When it comes to vaccinations of any type there always tends to be disagreement, some parents believe that vaccinations are more harmful than beneficial and some pet owners believe the same. With that said, however, there are also some pet owners who also believe that vaccinations are nothing more than a ploy for veterinarians to make money from pet owners and that their pets do not need vaccinations at all – after all, wild animals don’t need vaccinations do they? Today we are going to take a look at the commonly asked question of whether or not your pet really does need vaccinations.
Vaccinations and Your Pet
One of the first points that we feel that it is important to cover is the fact that wild animals – including wild dogs and cats, do not receive vaccinations. Wild animals do not receive vaccinations against the diseases that our domestic pets are vaccinated against and very often they succumb to these diseases, the only difference is that we as pet owners are unaware of this because they are not our pets. Wild animals do indeed contract the diseases that our pets are vaccinated against including rabies, distemper, parvovirus, Lyme disease, panleukopenia, feline calicivirus and feline leukemia. Don’t believe us? Take a look at your local rescue organizations or animal control units, these places take in wild animals on occasion in attempts to spay or neuter them for catch and release programs or in an effort to treat wounds. These organizations often find that these animals are affected by diseases that we vaccinate our own pets against, diseases that are frequently fatal. So how are these diseases contracted by wild animals? In the same ways that they are contracted by our pets!
Vaccinations for Wild Animals Are Impractical
Certainly it is not feasible to go out and vaccinate every wild animal; however, we can vaccinate our own pets against commonly known diseases to protect them and to help prevent further spread of disease among our communities.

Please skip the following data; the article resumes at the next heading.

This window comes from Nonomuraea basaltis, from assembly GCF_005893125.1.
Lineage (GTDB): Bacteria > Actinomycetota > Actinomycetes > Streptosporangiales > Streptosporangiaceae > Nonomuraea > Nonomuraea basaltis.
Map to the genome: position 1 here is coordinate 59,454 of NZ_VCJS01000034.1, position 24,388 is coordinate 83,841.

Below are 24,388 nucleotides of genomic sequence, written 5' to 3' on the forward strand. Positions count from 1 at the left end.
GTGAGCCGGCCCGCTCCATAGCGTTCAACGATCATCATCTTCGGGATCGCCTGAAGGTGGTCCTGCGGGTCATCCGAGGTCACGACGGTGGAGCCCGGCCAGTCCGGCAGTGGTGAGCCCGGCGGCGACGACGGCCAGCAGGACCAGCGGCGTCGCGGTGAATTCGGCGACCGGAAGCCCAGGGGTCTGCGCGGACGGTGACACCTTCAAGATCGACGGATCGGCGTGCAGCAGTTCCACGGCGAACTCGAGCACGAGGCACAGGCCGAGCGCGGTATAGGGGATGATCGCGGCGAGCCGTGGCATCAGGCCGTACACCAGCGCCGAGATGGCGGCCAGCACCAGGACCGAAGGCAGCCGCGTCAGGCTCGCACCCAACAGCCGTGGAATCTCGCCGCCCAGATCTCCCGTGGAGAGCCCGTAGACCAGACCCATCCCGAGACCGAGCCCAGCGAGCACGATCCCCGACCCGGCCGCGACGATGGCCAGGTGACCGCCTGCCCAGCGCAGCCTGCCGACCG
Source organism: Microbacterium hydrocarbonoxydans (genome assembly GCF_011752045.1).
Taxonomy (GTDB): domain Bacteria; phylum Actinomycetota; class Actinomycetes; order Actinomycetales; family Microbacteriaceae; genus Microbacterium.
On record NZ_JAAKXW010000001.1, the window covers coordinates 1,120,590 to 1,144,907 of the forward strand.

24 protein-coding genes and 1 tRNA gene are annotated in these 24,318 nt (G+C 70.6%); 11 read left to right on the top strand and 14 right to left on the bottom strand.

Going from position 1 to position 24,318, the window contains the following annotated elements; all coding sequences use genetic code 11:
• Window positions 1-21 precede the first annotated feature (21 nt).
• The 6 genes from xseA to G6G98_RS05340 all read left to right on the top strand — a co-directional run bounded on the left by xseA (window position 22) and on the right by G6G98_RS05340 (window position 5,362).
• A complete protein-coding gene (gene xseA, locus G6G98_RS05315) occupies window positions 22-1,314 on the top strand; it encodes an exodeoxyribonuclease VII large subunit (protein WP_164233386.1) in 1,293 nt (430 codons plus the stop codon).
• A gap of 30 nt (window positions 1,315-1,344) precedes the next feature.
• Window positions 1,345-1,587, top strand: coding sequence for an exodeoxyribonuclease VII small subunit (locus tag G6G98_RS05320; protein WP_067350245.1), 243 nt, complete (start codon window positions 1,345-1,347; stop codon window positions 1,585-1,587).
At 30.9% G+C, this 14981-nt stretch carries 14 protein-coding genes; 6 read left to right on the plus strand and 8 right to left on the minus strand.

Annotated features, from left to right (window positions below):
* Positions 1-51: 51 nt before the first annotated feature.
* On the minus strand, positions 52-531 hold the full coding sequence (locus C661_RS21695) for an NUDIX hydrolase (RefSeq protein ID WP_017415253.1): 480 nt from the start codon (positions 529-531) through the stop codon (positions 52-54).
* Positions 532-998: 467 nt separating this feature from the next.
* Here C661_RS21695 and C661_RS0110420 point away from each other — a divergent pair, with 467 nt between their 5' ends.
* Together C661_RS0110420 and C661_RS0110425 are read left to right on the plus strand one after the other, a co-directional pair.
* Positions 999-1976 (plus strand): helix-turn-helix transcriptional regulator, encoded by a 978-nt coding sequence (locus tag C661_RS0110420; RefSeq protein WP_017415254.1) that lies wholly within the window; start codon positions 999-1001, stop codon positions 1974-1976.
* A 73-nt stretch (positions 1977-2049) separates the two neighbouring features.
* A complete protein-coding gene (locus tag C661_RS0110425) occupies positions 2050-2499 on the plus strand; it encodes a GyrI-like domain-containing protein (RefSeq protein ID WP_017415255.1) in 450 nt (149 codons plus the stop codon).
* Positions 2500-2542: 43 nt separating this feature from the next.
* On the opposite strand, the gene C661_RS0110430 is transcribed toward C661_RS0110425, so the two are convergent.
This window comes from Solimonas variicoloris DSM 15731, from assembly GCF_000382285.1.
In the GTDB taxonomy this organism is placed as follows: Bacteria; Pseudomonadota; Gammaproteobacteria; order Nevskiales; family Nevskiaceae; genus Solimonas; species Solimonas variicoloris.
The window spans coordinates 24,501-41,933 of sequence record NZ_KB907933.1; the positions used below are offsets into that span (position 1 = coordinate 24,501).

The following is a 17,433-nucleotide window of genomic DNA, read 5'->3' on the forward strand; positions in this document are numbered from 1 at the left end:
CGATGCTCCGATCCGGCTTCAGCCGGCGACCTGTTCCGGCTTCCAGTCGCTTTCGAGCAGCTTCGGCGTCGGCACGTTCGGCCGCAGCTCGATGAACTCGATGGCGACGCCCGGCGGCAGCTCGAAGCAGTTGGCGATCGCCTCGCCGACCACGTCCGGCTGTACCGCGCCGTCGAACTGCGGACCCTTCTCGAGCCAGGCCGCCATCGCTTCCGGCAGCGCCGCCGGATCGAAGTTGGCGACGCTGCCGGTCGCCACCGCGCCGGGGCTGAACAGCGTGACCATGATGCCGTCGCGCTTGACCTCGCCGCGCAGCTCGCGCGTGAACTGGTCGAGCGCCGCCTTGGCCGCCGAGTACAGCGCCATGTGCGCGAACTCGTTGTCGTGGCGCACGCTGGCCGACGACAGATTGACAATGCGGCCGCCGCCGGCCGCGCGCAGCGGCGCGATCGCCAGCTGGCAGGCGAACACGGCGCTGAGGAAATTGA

The vaccinations that your dog or cat will require to keep them safe from illness will vary based on a number of factors that your veterinarian will be able to go over with you. Namely, these factors will include your pet’s age, their current health, and your geographical location. For example, some areas of the country have a particular problem with Leptospirosis and as such this has become a necessary part of the vaccination schedule for pets in these areas. Another important regulating factor in your pet’s vaccinating schedule is your pet’s overall health and age. If you have an elderly pet your veterinarian may opt to run titers (simply put, blood tests) to determine whether your pet has enough immunity built up from previous vaccinations to opt out of a specific vaccination for that specific year (you should note that local laws may limit which vaccinations can be opted out.) The important thing to know in all of these examples, however, is that the pet in question has immunity to the diseases it is most at risk for and as a responsible pet owner it is your job to ensure that this is done.
If you have any questions about your pet’s vaccinations or vaccination schedule give us a call at 919-870-7000!